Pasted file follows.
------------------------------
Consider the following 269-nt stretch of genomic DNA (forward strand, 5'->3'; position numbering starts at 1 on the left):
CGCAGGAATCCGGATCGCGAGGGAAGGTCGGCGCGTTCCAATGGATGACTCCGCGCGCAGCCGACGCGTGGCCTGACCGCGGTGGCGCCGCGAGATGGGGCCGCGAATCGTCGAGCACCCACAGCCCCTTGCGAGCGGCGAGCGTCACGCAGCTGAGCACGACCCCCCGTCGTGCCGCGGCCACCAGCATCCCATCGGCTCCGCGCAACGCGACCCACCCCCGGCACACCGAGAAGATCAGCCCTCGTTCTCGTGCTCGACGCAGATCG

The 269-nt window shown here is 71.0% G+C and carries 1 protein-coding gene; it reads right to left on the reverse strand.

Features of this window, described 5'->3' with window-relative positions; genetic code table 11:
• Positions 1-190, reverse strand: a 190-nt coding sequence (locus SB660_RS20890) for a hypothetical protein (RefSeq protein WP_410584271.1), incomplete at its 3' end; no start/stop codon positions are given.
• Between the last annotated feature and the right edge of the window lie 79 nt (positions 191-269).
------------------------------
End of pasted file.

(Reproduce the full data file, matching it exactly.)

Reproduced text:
Consider the following 269-nt stretch of genomic DNA (forward strand, 5'->3'; position numbering starts at 1 on the left):
CGCAGGAATCCGGATCGCGAGGGAAGGTCGGCGCGTTCCAATGGATGACTCCGCGCGCAGCCGACGCGTGGCCTGACCGCGGTGGCGCCGCGAGATGGGGCCGCGAATCGTCGAGCACCCACAGCCCCTTGCGAGCGGCGAGCGTCACGCAGCTGAGCACGACCCCCCGTCGTGCCGCGGCCACCAGCATCCCATCGGCTCCGCGCAACGCGACCCACCCCCGGCACACCGAGAAGATCAGCCCTCGTTCTCGTGCTCGACGCAGATCG

The 269-nt window shown here is 71.0% G+C and carries 1 protein-coding gene; it reads right to left on the reverse strand.

Features of this window, described 5'->3' with window-relative positions; genetic code table 11:
• Positions 1-190, reverse strand: a 190-nt coding sequence (locus SB660_RS20890) for a hypothetical protein (RefSeq protein WP_410584271.1), incomplete at its 3' end; no start/stop codon positions are given.
• Between the last annotated feature and the right edge of the window lie 79 nt (positions 191-269).